“It was so cold, the gas gauge on the van froze,” he recalled. “It was stuck at half a tank. When it warmed up, it went ‘Chunk!’ and down to empty. Here we were, out in the middle of nowhere. Then, five minutes later, the windshield froze up. We called roadside assistance and they said there was no one in the area to assist us. So we called 911, and the sheriff called a tow truck who brought us some gas and followed us into the next town.
    “But the people in Minot were awesome. For as bad as the weather was, the people more than made up for it.”
    Brannan remembers asking his manager what to do when he got the news, on-stage, about his big break.
    I said ‘Ron, what do you think?’ and he said ‘Sign it, stupid!’ So I signed it,” Brannan remembered.
    Hutton said Brannan was actually about the last to know about his big break.
    “I called Jeanette and she was tickled to death,” he said. “I felt overwhelmed at first. We put in a lot of hard work over the years. You have to put up with people telling you that you can’t do it. But Kenny is a real good person. I did tell him about six or eight months ago that if you stick with me, we’ll have something within a year. I really had a lot of people, before I got set up with Kenny, who said they were helping, but they weren’t really helping.”
    That one gig was different. Instead of Hutton going to his drum kit as normal when the band took the stage, he walked up to the microphone and told the audience the big news: that Brannan was offered a recording contract.
    “You could have knocked me over with a feather,” Brannan said of his reaction. “I didn’t know what to say, except ‘Thank you, Lord, thank you fans because without you, I wouldn’t have done it, and thank you to my manager and thank you to my wife.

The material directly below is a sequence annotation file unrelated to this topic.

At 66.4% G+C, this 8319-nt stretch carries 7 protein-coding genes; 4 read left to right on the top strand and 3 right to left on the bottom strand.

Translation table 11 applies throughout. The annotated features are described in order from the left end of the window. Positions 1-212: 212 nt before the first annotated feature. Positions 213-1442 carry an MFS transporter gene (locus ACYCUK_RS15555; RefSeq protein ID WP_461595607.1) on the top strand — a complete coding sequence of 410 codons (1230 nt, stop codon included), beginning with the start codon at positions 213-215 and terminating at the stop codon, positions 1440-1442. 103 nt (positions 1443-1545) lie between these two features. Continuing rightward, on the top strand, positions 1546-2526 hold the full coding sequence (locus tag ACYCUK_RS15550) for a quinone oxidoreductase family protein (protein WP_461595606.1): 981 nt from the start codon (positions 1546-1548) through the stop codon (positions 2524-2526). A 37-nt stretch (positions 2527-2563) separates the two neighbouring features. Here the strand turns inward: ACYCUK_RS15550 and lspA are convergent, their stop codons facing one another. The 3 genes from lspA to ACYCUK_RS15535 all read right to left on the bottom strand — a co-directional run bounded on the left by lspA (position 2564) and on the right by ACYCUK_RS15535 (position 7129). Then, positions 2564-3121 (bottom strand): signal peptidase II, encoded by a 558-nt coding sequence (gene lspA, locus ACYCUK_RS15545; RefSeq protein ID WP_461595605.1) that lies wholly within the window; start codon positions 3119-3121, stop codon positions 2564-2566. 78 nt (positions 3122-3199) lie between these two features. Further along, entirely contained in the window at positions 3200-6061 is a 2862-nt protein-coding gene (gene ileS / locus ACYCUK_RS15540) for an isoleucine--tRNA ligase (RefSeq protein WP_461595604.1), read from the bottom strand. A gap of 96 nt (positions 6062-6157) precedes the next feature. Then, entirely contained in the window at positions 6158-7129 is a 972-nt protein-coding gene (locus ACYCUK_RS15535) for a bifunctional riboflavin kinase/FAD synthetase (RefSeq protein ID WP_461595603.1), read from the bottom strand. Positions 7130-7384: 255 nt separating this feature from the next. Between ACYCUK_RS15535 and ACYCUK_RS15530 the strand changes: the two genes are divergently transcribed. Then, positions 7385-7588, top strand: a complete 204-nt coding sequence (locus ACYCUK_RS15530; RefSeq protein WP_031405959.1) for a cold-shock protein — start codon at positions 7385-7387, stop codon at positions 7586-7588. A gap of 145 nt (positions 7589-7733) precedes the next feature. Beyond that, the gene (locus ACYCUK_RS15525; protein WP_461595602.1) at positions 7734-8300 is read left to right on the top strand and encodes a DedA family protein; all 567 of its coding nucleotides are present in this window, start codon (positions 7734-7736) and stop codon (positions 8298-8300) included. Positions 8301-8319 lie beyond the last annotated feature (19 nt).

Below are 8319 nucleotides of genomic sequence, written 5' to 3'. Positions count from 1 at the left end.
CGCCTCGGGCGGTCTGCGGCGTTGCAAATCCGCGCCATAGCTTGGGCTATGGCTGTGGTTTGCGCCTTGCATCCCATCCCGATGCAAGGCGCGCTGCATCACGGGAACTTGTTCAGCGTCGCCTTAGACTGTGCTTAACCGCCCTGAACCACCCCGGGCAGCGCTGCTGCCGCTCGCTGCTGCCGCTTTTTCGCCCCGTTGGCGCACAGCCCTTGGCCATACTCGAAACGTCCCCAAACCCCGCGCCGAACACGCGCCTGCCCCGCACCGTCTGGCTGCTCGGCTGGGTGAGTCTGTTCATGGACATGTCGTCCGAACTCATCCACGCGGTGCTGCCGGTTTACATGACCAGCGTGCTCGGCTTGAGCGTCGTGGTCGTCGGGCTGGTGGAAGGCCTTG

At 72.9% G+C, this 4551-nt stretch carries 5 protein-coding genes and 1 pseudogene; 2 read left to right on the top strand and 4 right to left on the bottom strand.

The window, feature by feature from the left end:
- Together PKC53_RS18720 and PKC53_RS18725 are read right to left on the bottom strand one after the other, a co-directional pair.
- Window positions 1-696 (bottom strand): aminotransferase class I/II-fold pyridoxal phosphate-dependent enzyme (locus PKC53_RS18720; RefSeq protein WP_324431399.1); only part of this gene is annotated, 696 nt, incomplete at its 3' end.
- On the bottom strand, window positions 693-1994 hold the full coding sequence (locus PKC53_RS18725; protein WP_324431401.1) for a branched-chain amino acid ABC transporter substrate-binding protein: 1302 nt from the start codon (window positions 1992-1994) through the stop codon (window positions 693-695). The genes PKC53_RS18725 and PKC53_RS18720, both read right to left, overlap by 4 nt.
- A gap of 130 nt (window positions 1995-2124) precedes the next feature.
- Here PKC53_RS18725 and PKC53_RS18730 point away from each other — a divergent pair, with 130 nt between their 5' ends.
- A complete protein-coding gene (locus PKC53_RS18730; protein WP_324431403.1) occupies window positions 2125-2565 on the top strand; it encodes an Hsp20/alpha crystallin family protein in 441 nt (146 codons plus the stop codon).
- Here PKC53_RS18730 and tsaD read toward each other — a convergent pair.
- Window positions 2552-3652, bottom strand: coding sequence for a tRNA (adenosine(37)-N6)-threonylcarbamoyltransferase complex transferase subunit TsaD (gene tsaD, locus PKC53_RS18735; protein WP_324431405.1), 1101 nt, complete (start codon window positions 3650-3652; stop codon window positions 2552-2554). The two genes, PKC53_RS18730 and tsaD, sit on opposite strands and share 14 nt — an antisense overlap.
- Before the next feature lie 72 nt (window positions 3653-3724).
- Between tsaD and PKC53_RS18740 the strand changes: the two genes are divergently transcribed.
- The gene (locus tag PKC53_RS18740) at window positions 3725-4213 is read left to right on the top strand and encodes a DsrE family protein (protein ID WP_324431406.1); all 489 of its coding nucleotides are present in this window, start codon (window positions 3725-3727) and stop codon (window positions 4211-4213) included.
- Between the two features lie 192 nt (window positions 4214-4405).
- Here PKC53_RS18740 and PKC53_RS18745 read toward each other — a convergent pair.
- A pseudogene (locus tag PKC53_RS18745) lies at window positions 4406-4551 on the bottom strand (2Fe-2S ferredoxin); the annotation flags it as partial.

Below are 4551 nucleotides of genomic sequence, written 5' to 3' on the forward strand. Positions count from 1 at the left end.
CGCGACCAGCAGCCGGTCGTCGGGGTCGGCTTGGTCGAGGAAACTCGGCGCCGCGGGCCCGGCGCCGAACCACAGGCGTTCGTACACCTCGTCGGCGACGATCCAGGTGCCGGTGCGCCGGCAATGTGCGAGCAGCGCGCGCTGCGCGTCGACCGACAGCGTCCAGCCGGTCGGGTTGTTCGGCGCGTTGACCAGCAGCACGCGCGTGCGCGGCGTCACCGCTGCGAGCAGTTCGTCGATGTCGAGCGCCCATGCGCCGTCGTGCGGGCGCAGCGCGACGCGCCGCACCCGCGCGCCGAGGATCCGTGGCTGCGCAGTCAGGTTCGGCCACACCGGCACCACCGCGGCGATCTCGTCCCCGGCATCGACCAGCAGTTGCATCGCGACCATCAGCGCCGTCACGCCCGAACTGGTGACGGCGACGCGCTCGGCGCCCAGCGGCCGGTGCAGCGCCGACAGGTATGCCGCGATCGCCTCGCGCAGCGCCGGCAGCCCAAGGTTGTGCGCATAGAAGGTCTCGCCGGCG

“We had a concert that night. We really tore it up.
    “I’m still just sitting here, mesmerized about it all. I can’t believe it.”
    Page 3 of 3 - Now, a recording session has been slated, along with a large tour to go with it. The “Generation Gap” tour will feature Brannan performing with the likes of Overstreet, Moe Bandy and Merle Haggard.
    “I believe Bertie Higgins is going to try to get in on the tour as well,” Brannan said.
    Like many musicians, Hutton and Brannan have toiled many years before finding success. Hutton has been playing music professionally for 29 years, Brannan for 16.
    Brannan remembered the first paying gig he had at the age of 4, when a woman at church offered him a quarter to go up front and sing.
    “I got up there and sang ‘Jesus on the Main Line,’ ” Brannan recalled, naming an old traditional song which has been covered by Ry Cooder and Randy Travis. “So I got back down, and she gave me a quarter. Next time, she did it again.
    “But the third time I did it, she didn’t give me a quarter, so I didn’t sing!” Brannan added with a laugh.
    Brannan received his first guitar shortly afterward from his grandmother, who had purchased it with S&H Green Stamps, and was mostly self-taught.
    “Later, when I got old enough, I got an electric guitar from Wal-Mart,” he recalled. “I played in a church in Rogers, Ark., but the preacher wouldn’t me play lead guitar on stage. That was his. But I watched him when he played, and when he wasn’t there, I played his licks. I had my first country gig when I was 18 years old.”
    It wasn’t until after he met his wife that Brannan got serious about his music. It’s been years filled with “maybe” hits and near misses, he said.
    But now, all of that is changing. Brannan left this week for more dates on the road, with stops in Colorado, New Mexico and his native Texas.
    “I’ve got a lot of touring to do, but I got to do it,” he said. “I’ve got to please the fans, got to make them happy. I just thank everybody who believed in me.”